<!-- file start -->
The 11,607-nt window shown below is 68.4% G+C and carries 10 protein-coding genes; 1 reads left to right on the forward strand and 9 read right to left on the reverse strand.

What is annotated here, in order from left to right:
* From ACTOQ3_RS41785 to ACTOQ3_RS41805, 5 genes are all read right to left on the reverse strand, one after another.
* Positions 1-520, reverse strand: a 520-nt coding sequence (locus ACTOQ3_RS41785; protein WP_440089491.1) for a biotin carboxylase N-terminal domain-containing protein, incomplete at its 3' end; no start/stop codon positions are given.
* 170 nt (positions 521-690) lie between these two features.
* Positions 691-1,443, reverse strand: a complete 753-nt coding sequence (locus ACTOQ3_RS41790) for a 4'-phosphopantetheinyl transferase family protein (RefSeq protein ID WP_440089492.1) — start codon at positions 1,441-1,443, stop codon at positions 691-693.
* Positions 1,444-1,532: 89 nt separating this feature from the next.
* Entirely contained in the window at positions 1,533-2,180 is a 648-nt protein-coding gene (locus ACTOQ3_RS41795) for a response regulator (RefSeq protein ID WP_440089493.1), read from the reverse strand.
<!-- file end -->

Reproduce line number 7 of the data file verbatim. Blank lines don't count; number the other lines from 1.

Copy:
* Positions 1,444-1,532: 89 nt separating this feature from the next.